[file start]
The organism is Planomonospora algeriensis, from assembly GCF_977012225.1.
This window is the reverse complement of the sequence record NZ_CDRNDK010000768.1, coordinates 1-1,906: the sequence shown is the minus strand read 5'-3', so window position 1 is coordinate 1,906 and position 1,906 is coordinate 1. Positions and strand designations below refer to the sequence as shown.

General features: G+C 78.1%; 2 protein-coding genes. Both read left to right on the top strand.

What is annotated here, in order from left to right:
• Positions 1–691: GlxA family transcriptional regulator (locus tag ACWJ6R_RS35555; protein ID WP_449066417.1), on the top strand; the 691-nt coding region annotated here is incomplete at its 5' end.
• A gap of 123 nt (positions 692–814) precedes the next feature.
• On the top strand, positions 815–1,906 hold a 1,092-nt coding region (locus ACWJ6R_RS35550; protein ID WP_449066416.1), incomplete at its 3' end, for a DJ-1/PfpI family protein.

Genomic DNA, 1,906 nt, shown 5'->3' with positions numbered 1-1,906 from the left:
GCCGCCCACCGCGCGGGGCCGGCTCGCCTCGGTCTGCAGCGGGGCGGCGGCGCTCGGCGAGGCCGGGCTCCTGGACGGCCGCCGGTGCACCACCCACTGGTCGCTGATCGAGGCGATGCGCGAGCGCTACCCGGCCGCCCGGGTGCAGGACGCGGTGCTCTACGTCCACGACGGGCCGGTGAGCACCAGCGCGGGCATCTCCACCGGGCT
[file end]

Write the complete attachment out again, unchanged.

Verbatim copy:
The organism is Planomonospora algeriensis, from assembly GCF_977012225.1.
This window is the reverse complement of the sequence record NZ_CDRNDK010000768.1, coordinates 1-1,906: the sequence shown is the minus strand read 5'-3', so window position 1 is coordinate 1,906 and position 1,906 is coordinate 1. Positions and strand designations below refer to the sequence as shown.

General features: G+C 78.1%; 2 protein-coding genes. Both read left to right on the top strand.

What is annotated here, in order from left to right:
• Positions 1–691: GlxA family transcriptional regulator (locus tag ACWJ6R_RS35555; protein ID WP_449066417.1), on the top strand; the 691-nt coding region annotated here is incomplete at its 5' end.
• A gap of 123 nt (positions 692–814) precedes the next feature.
• On the top strand, positions 815–1,906 hold a 1,092-nt coding region (locus ACWJ6R_RS35550; protein ID WP_449066416.1), incomplete at its 3' end, for a DJ-1/PfpI family protein.

Genomic DNA, 1,906 nt, shown 5'->3' with positions numbered 1-1,906 from the left:
GCCGCCCACCGCGCGGGGCCGGCTCGCCTCGGTCTGCAGCGGGGCGGCGGCGCTCGGCGAGGCCGGGCTCCTGGACGGCCGCCGGTGCACCACCCACTGGTCGCTGATCGAGGCGATGCGCGAGCGCTACCCGGCCGCCCGGGTGCAGGACGCGGTGCTCTACGTCCACGACGGGCCGGTGAGCACCAGCGCGGGCATCTCCACCGGGCT